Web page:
The noticeable boom in social activities at work at the beginning of lockdown appeared short-lived, and we heard similar stories at our event. Participants recalled that as time progressed, support from senior leaders began to diminish as focus shifted to other business priorities.
There were also a number of longstanding issues. For example, time and financial constraints, both associated with the lack of a dedicated HR function, occupational health provider or employee assistance programme (EAP). And fundamentally, despite a desire to support, a gap in knowledge of the 'how'.
For others, there was concern that some SMEs defaulted to the legal minimum – how to avoid an employment tribunal – as opposed to adopting a proactive approach. Indeed, organisations noted a lack of integration of mental health and wellbeing into all aspects of working life.
Line managers often lack the confidence to manage absences caused by mental ill-health. Some commented on how the formal processes were harder to use than those relating to physical ill-health. One of the trickiest areas involved trying to keep in contact with employees who did not wish to.
Remote and hybrid working is also having an impact. For example, the family-orientated dynamic within many SMEs, where warning signs can be spotted quickly, is no longer so noticeable when staff are not so visible. This was particularly the case for new staff being onboarded remotely.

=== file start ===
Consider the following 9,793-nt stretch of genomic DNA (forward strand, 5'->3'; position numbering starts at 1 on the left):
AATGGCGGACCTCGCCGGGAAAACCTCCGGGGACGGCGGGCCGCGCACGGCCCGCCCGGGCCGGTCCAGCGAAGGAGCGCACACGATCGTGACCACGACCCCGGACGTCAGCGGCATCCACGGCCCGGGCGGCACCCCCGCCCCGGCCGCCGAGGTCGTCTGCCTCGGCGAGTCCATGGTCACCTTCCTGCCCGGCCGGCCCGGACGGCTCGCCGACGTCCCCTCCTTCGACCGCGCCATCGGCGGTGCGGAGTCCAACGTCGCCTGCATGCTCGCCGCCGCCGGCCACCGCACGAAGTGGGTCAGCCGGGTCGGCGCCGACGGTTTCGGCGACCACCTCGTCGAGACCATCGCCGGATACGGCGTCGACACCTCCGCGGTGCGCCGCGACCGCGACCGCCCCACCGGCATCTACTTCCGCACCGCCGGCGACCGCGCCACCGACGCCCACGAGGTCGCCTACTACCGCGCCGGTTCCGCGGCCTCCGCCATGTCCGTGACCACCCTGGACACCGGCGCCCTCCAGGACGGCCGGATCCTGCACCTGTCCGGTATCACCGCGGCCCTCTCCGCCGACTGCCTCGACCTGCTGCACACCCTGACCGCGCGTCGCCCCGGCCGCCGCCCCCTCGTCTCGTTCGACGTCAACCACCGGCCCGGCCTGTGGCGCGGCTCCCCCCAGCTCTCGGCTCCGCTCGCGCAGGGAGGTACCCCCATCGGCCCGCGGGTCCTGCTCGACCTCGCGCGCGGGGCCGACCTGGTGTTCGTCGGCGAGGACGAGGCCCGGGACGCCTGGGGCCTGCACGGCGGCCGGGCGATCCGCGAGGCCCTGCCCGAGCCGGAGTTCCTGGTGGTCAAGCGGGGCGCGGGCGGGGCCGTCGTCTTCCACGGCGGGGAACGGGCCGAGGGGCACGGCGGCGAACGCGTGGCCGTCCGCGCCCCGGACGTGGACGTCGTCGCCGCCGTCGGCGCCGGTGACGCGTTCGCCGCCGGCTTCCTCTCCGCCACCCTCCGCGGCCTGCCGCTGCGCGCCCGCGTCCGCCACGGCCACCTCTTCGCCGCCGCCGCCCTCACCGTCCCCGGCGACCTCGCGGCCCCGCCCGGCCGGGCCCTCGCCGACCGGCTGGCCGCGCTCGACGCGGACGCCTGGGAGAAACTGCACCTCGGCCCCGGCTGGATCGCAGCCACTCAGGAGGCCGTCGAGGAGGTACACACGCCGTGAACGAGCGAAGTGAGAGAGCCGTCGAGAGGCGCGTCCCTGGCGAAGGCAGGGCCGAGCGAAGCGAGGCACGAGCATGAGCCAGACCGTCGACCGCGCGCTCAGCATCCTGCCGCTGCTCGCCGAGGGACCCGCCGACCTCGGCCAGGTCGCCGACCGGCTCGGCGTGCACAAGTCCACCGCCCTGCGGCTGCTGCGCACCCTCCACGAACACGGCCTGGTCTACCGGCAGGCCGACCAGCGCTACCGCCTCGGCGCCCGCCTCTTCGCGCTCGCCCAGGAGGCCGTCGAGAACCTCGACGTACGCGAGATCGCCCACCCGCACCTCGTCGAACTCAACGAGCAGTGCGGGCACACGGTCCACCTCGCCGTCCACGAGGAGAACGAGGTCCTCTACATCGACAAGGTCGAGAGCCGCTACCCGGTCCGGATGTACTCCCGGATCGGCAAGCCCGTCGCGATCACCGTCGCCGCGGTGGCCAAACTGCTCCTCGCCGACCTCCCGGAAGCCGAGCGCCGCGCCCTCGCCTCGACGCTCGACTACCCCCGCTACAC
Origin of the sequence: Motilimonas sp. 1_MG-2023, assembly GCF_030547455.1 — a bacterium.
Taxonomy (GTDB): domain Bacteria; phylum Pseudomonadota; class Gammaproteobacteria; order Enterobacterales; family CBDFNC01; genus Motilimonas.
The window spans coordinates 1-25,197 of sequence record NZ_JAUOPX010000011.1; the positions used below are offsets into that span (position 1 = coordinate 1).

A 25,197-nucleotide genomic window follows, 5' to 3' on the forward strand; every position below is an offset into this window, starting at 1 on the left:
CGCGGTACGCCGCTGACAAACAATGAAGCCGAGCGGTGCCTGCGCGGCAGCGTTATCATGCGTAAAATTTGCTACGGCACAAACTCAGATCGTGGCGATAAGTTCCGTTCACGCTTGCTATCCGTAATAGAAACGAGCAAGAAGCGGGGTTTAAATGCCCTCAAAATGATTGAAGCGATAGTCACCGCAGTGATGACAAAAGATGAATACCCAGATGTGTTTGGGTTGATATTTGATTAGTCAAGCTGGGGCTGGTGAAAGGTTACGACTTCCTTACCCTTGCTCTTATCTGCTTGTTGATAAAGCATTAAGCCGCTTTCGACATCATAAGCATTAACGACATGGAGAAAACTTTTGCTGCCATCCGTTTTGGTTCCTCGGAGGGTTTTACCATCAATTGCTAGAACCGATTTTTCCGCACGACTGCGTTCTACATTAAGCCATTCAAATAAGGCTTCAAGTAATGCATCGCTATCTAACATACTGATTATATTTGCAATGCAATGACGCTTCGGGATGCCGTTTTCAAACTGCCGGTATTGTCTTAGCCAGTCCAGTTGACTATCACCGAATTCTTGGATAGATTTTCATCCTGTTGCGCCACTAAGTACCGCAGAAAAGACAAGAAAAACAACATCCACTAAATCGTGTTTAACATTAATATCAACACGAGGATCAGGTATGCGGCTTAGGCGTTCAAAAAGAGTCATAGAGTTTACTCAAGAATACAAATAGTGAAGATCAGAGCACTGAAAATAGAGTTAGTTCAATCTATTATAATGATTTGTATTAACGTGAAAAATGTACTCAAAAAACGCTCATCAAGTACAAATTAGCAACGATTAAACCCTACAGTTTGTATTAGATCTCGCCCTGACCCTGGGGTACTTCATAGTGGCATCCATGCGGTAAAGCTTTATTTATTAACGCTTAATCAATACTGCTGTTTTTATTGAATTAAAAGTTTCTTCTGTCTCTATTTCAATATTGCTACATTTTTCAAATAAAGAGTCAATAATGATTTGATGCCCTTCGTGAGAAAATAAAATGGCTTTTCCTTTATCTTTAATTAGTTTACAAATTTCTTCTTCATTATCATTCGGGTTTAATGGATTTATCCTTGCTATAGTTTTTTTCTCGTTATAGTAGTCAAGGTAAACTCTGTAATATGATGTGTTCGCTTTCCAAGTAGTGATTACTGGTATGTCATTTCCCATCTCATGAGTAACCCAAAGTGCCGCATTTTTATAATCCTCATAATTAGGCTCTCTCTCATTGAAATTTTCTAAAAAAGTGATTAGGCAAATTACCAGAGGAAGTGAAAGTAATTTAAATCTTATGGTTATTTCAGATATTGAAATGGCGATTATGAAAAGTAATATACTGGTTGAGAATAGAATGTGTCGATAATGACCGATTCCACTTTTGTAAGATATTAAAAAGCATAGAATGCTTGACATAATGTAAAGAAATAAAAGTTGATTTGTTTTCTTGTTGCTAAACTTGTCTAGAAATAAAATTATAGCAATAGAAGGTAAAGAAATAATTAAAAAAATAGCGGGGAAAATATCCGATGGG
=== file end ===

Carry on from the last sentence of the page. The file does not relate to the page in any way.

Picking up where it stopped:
It was recognised that a manager needs the right people skills to be effective. Unsympathetic managers were certainly a barrier to supporting mental health. An example was given of a staff member talking about their serious mental ill health symptoms and a manager being dismissive and asking them to take a few deep breaths. Another example involved a manager stating that they'd had enough of a staff member, that they had sent a link to the EAP and a wellbeing webinar and why had they not watched it and why were they not okay now?
Some organisations observed a tension between employers and staff arising out of conflicting positions on returning to the workplace. For others, self-care was often the "first thing to go" when facing time pressures. For instance, those working in caregiving professions found themselves putting their own wellbeing aside in order to take care of others: "When you are in caregiver mode, it's hard to take a step back and look after yourself".
Such sentiments extended to leaders and managers too. There was clear acknowledgement of the huge pressures facing business owners and managers in responding simultaneously to the personal and organisational impacts of the pandemic, and often with limited resources. In some cases, SMEs were seeing signs of compassion fatigue and diminished emotional capacity to support others.
Over the coming weeks, guest bloggers will look at how we can respond to the challenges facing SMEs. These will focus on the importance of nurturing the right kind of culture and how we can provide the right guidance and support in the right formats.